Vail Daily letter: Online classes not ideal
Ryan Summerlin December 10, 2013
I have had four years of online and live classes and online classes are a hassle in many ways. Plus the online courses have given me little, if none, educational benefit. Online classes are also counterintuitive and waste an estimated 30 percent of my time. This waste of time includes resetting assignments and tests, contacting teachers and waiting for pages to load. Not to mention the Internet sometimes doesn’t work and the website may not respond properly. Sometimes glitches in the website can take days to resolve, and students cannot do their work. Online courses require a great amount of responsibility and patience because one must teach themselves the material and wait for almost every page, teacher, website, video, etc., to load.
Live classes give students a better in-depth understanding of a single subject, which helps in learning the topic faster and more efficiently. This is beneficial because as a student learns and comprehends each in-depth concept, one is able to get through more material. With a live class, there is never the thought of, “Is my course going to work today?” or “When is my teacher going to get back to me?” Live courses are reliable and effective for many types of learners. Online classes are normally geared toward visual and auditory learners, meaning those who need “hands on” learning will have a very difficult time. A recent study shows 42 percent of students in the U.S. need visual, auditory and “hands on” activities to learn best. Twenty-five percent said they need just visual and auditory to learn best and 33 percent said they need hands on learning. These are significant numbers, so why are online classes playing a larger role in our schools? It may be because of budget cuts, but why does it have to be at the expense of students’ education? There is no need for them; live classes offer “hands on,” auditory and visual learning.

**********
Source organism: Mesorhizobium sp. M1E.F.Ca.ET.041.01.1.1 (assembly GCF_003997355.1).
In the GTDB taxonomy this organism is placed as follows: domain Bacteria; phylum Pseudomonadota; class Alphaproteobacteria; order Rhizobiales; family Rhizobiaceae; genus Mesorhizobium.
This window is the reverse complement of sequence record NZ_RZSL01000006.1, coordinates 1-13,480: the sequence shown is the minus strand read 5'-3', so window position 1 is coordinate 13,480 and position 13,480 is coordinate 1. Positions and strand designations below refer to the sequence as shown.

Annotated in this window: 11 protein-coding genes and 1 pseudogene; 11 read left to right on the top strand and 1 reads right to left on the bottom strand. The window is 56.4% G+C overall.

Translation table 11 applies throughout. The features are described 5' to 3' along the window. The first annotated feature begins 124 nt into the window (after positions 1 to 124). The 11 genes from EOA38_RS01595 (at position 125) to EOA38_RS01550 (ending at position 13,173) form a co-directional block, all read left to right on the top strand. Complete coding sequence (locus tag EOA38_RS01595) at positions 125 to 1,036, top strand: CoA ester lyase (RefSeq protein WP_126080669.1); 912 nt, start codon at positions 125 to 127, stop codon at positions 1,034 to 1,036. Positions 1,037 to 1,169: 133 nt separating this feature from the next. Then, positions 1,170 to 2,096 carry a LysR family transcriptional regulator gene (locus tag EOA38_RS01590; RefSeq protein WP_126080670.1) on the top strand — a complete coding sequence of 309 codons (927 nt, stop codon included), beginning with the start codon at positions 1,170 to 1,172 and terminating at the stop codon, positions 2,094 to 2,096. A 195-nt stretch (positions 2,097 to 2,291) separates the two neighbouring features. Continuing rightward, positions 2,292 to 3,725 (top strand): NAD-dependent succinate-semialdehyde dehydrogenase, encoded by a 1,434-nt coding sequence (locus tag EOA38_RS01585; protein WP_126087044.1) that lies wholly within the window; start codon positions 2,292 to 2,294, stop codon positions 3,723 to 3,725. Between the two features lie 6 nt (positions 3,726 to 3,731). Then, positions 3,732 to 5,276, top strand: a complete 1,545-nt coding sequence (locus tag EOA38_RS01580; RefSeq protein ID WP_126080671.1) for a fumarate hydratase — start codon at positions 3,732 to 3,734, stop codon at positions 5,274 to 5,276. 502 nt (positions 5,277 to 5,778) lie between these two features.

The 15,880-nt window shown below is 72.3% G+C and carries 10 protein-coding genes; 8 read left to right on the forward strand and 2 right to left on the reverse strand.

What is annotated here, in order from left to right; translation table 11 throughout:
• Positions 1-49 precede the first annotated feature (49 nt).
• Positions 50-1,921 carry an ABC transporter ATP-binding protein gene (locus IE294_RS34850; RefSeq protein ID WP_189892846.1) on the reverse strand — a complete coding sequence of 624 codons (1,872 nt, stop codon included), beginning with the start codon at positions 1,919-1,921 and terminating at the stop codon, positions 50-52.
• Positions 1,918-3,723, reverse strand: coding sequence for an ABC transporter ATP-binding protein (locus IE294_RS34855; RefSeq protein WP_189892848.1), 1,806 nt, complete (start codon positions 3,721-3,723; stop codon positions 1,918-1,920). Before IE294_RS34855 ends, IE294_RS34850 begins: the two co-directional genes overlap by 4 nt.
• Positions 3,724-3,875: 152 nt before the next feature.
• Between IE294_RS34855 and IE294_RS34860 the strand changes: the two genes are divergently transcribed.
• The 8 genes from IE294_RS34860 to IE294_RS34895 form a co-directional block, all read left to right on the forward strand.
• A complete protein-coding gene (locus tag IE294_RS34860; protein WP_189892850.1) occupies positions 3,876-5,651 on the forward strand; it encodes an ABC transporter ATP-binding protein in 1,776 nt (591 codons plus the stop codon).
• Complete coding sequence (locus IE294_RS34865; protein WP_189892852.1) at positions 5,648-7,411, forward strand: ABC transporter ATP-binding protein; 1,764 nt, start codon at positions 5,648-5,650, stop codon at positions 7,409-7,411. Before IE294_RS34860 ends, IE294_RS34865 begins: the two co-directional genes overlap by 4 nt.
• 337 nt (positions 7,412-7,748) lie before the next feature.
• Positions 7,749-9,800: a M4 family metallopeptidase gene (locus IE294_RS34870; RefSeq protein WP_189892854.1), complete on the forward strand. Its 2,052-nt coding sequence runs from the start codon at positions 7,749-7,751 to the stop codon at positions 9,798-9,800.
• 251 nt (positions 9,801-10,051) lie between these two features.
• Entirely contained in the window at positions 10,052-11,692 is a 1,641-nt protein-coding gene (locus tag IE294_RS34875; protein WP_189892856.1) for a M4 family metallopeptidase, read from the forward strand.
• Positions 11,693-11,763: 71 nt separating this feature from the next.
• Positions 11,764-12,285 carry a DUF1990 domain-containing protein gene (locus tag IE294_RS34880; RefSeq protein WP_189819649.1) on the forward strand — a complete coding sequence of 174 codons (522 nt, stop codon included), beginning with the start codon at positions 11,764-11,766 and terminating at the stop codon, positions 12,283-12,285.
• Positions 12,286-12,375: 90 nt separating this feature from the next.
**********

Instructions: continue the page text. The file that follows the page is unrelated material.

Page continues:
Although some may argue responsibility and patience are great characteristics to acquire, should one be learning these traits at the expense of their education? I don’t think so. Education is so important, why sacrifice it for characteristics that can be learned in other ways? Online courses are great, except they don’t teach the information one needs to learn. If one is not learning at school, then what is the point of school?
How will I get the career of my choice if I am unable to learn what I need to know? Online courses may be an easy way out for school budgets, but I don’t want them affecting my future plans and goals in life and I assume others don’t want that either. So what can we do about this? If you have a choice, always choose a live class over an online course. If an online course is your only option, research different companies and find one with good ratings and reviews. The best learning environment is one taught by human beings, not an electronic keyboard with a LED-lit screen.